The Piping Plover monitors found a Whimbrel on the protected portion of Montrose Beach in the afternoon of May 23. Whimbrels are rare in spring and have a narrow window of occurrence from about May 15 to May 25. This bird delighted the many birders who came to see it. It’s also a reminder that afternoon and evening birding can be just as productive as morning birding, especially for shorebirds, gulls, and terns.
Tag Archives: Shorebirds
May 19, 2023 – The Best Day
May 19 will go down as the best day for migration in 2023. Montrose was full of warblers, thrushes, and flycatchers. It was also full of birders. Over 140 species were reported to eBird by all observers, and several people topped 100, which only happens a couple times each year. My highlights include
American Wigeon (late)
Ruddy Turnstone (4)
Black-throated Blue Warbler
Mourning Warbler (6!)
Migration will start to wind down, but late May is still an excellent time for later warblers and vireos, and flycatchers will continue to increase through the end of the month.
May 13, 2023 – A Fantastic Day
Saturday, May 13 qualified as a fallout given the volume of warblers, sparrows, flycatchers, and other passerine migrants present. Over 140 species were reported to eBird by all observers. The rain, north winds, and temperatures in the 50s didn’t slow down the birds or the birders. My highlights include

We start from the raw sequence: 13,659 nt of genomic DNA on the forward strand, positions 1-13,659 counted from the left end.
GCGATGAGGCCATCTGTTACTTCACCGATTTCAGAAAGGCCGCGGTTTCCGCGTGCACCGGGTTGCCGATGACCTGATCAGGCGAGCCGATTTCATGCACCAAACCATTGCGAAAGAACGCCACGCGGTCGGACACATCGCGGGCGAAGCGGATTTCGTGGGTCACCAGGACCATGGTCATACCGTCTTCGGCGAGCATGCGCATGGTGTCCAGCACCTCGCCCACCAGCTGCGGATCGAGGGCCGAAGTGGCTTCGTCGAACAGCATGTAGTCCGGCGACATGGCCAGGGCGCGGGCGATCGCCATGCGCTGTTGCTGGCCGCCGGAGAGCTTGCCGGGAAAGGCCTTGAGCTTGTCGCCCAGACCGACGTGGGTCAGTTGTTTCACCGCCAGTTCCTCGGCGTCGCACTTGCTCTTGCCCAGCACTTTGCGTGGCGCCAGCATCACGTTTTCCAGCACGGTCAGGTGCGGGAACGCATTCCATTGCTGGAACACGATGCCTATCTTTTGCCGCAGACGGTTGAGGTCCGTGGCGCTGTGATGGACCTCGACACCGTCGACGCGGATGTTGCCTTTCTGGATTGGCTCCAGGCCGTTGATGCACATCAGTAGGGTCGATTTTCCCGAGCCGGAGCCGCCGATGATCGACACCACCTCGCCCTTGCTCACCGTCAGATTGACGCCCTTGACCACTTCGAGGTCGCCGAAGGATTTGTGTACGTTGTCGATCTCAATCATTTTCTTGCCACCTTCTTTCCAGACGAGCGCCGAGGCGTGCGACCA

Common Tern (14)
Common Loon (getting late)
Clay-colored Sparrow (2)
Orchard Oriole (4)
Scarlet Tanager (4)
We’re at the peak of spring migration; birding will be productive for the next 2 to 3 weeks. This is the time to call in sick or take those personal days off.
Return of Imani, April 25, 2023
Imani, the male Piping Plover and son of Rose and Monty, returned to Montrose Beach on April 25. This is expected as young Piping Plovers usually return to the area where they were born. Imani also came back to Montrose in 2022 and spent most of the summer in the Dunes. On April 27, two unbanded Piping Plovers joined Imani. It’s too soon to tell what these other Piping Plovers are up to. They could be passing through on their way further north, or they could try to nest at Montrose. Only time will tell. To protect the Plovers, the Dunes is now off limits to the public. This includes the portion of the beach between the fishing pier and protective fence on the west. Please follow the rules and stay out of these areas. You can view the Dunes and beach from the fishing pier on the east and the public beach on the west.
Record Early Purple Sandpiper, September 17, 2022
The highlight of an excellent day of overall birding at Montrose on September 17 was an unexpected Purple Sandpiper. The bird hung out on the fishing pier during the morning, happily feeding on some kind of insect, perhaps midges. This is the earliest Purple Sandpiper for Montrose I know of – all other records come from late October, November, and into December. Interestingly, the bird was in juvenal plumage, maybe the first record of a juvenile for Illinois. Dozens of people saw and photographed it. Link to my eBird checklist for the day below.
September 17, 2022
Buff-breasted Sandpiper, September 8, 2022
The late summer shorebird bonanza continues at Montrose Beach. The show stealer on September 8 was a Buff-breasted Sandpiper that walked and fed nonchalantly among birders on the fishing pier. Shorebirds will often feed on the pier but this may be the first time a Buffy has done so. Other shorebirds seen at Montrose Beach on September 8 include the continuing juvenile Red Knot, 2 Baird’s Sandpipers, and 2 Greater Yellowlegs. Though not a shorebird, a surprise American White Pelican was also resting on the beach. We see a few flyover White Pelicans at Montrose each year, but this may be the first time one has set foot on land there.